Outdoor enthusiasts, avid hikers and those looking for more places to reconnect with nature were treated at the Tullahoma Parks and Recreation’s latest Lunch and Learn seminar on Wednesday.

Nature-lovers of all types gathered for a meal and a presentation led by Tennessee State Naturalist Randy Hedgepath at D.W. Wilson Community Center as part of the monthly programming sponsored by the parks and recreation department.

Hedgepath, a 37-year veteran of the state parks service, gave listeners a statewide virtual tour of all the beauty of the state’s public parks and natural areas, highlighting some of the lesser-known areas that hikers and outdoorsmen may not visit as often.

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Tennessee State Naturalist Randy Hedgepath shows the crowd at the July 17 Lunch and Learn a slideshow of photos taken at Tennessee State Parks. Hedgepath is a 37-year veteran of the Tennessee State Parks Service. His program was part of the city’s celebration of National Parks and Recreation Month.

According to Parks and Recreation Program Manager Lyle Russell, this month’s Lunch and Learn was part of a larger celebration of National Parks and Recreation month.

“The month of July is National Parks and Recreation Month,” Russell said, “so the NRPA (National Recreation and Parks Association) is promoting all of the parks and recs across the country, to promote things that have to do with park-related [activities].”

Russell said parks and recreation has a good working relationship with the Tennessee State Parks Service, so he wanted to include a program about all 56 state parks and the scores of natural areas in the state for the month.

While he hadn’t met Hedgepath in person previously, Russell said he knew Hedgepath was willing to come talk about all the parks in the state.

“He has offered to come down when he could, and the schedules lined up,” he said.

Hedgepath started in the westernmost portion of the state and moved east, highlighting multiple different activities for state parks enthusiasts.

Hiking isn’t the only thing people can do, Hedgepath said.

For example, those who love canoeing and kayaking could take some time to float along the Wolf River in Fayette County. When the time is right and the water is high enough, canoers and kayakers alike can traverse through the forest in the unchanneled portion of the Wolf known as “Ghost River.”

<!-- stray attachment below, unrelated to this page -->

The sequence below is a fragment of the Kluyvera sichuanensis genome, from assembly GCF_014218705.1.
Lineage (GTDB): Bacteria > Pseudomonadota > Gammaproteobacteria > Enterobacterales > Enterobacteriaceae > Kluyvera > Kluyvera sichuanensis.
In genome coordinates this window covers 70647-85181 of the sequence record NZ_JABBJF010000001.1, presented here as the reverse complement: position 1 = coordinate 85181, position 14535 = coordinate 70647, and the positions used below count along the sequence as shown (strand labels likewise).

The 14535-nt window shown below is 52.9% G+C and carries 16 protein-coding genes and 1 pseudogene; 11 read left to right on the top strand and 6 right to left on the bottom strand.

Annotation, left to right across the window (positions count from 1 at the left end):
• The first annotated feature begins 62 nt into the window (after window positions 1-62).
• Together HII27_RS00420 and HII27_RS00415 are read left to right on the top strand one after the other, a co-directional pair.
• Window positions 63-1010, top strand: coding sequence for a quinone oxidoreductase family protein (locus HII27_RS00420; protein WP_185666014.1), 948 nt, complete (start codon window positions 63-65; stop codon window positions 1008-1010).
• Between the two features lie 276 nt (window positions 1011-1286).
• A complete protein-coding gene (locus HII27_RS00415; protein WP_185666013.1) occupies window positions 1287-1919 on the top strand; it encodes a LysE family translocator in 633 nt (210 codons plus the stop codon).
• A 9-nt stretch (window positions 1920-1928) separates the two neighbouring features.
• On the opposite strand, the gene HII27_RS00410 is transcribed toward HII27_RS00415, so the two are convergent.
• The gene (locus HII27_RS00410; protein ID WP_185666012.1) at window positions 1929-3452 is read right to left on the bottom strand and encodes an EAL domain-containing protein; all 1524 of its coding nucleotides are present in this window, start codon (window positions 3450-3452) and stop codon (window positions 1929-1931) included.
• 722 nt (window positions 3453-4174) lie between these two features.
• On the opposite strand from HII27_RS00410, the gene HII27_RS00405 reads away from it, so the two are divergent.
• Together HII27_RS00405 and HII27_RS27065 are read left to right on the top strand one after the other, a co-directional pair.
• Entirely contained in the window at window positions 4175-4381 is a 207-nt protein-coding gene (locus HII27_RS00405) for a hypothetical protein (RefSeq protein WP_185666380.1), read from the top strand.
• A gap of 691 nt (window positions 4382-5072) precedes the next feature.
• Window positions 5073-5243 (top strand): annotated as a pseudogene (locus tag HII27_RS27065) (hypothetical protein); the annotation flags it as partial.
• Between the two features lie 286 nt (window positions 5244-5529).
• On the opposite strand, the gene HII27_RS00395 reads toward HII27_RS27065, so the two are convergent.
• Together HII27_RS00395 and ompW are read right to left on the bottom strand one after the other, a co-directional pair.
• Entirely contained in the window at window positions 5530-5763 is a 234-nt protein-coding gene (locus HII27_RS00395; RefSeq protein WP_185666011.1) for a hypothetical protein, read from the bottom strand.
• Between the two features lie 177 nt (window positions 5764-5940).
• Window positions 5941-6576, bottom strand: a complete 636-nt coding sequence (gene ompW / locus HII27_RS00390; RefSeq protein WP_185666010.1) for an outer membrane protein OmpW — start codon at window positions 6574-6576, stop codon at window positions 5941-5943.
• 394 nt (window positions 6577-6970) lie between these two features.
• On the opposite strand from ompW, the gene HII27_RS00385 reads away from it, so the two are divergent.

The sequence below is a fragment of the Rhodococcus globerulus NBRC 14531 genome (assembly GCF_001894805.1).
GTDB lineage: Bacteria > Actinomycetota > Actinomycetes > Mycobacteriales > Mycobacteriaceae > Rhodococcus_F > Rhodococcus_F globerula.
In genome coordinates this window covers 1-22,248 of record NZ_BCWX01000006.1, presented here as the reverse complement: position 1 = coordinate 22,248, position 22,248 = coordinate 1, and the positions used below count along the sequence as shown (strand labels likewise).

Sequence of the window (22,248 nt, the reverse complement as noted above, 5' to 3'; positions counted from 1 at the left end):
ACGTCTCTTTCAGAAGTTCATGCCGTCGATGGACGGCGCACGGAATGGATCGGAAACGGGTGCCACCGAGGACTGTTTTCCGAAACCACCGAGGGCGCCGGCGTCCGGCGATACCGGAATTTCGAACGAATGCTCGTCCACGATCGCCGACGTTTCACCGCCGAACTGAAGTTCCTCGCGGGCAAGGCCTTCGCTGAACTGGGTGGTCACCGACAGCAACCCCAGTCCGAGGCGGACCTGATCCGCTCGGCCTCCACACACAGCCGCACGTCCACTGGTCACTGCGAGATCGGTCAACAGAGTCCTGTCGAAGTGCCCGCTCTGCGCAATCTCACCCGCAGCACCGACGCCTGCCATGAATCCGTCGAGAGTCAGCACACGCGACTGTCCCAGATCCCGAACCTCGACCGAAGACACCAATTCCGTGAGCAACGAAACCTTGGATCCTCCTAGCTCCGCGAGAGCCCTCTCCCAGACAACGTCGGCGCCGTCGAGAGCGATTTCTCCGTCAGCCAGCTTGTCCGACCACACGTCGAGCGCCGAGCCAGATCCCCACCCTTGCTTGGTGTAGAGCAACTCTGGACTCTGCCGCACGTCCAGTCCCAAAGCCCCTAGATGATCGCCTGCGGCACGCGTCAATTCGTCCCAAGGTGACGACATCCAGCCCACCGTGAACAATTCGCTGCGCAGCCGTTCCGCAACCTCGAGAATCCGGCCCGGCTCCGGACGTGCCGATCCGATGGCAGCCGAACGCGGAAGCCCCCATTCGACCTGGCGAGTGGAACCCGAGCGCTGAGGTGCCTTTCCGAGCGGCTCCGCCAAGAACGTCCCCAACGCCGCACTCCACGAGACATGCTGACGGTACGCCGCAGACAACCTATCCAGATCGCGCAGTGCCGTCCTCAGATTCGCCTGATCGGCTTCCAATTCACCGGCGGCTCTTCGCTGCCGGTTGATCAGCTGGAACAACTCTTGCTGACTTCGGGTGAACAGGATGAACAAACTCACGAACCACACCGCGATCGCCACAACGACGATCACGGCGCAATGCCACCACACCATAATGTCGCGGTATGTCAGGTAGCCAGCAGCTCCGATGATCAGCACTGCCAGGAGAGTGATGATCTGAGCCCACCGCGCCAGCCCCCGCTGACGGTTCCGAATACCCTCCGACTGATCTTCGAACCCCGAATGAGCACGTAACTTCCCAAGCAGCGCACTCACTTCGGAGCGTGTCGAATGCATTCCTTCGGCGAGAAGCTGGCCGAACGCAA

According to Hedgepath, the Wolf River contains about a two-mile section that looks nothing like a river. Instead, the river disperses around a section of forest. Following the forested section, a lake-like portion about a mile wide allows for relaxed water travel. The river then comes back together seemingly out of nowhere, Hedgepath said.

Hedgepath also highlighted the Natchez Trace State Park, a 48,000 acre public land established in the 1930s under President Franklin D. Roosevelt’s New Deal.

According to Hedgepath, Natchez Trace State Park contains an interesting lake bed – instead of having rocks line the Earth underneath the water, there is only sand.

This, he said, is due to the way the ocean used to come up to the land there. The sand from the ocean from eons ago had stuck around with nowhere to go.

There are even more state parks that contain New Deal-era facilities, including Pickwick Landing State Park in Hardin County. In fact, Hedgepath said, 17 of the state’s public lands have picnic shelters or other facilities built by the Civilian Conservation Corps in the ‘30s.

Following his photo tour of the state’s parks, Hedgepath told The News he was happy to come down and do the program.

“I love doing programs and sharing my knowledge of the parks and of nature with people,” he said.

He joked that while he doesn’t “know a whole lot about other subjects,” he does know a great deal about nature and parks and enjoys sharing that information with others.

“I make them smile by teaching them something about nature, and it makes me smile,” he said.


Upcoming event

Hedgepath’s Lunch and Learn isn’t the only Parks and Rec Month celebration Russell’s department has planned.

In fact, this Saturday Tullahoma Parks and Recreation is teaming up with the local libraries to host a tree identification hike in the Short Springs Natural Area.

Building off a previous nature journaling hike, Russell said the tree identification hike will consist of two teams of hikers walking two miles throughout the day.

“We had a very successful hike last year where we had the nature journaling, with the library,” he said. They wanted to do another hike this year, so we got together with them and came up with this [hike].”

Additionally, the hike will feature the city’s state forester Tyler Wakefield from the Tennessee Division of Forestry, Russell said.

“He’s going to teach people about how they harvest trees and why they have to do it,” Russell said.

In celebrating Parks and Recreation Month, Russell said the hike will get people doing things outside as opposed to simply attending meetings and seminars indoors.

“It’s an informational thing as well as a Get Fit! Tullahoma initiative to get people out,” he said.

Space on the tree I.D. hike is limited, so all those interested in attending should contact Russell at 455-1121. For more information on the hike, visit Tullahoma Parks and Recreation Department on Facebook.

Erin McCullough may be reached at emccullough@tullahomanews.com.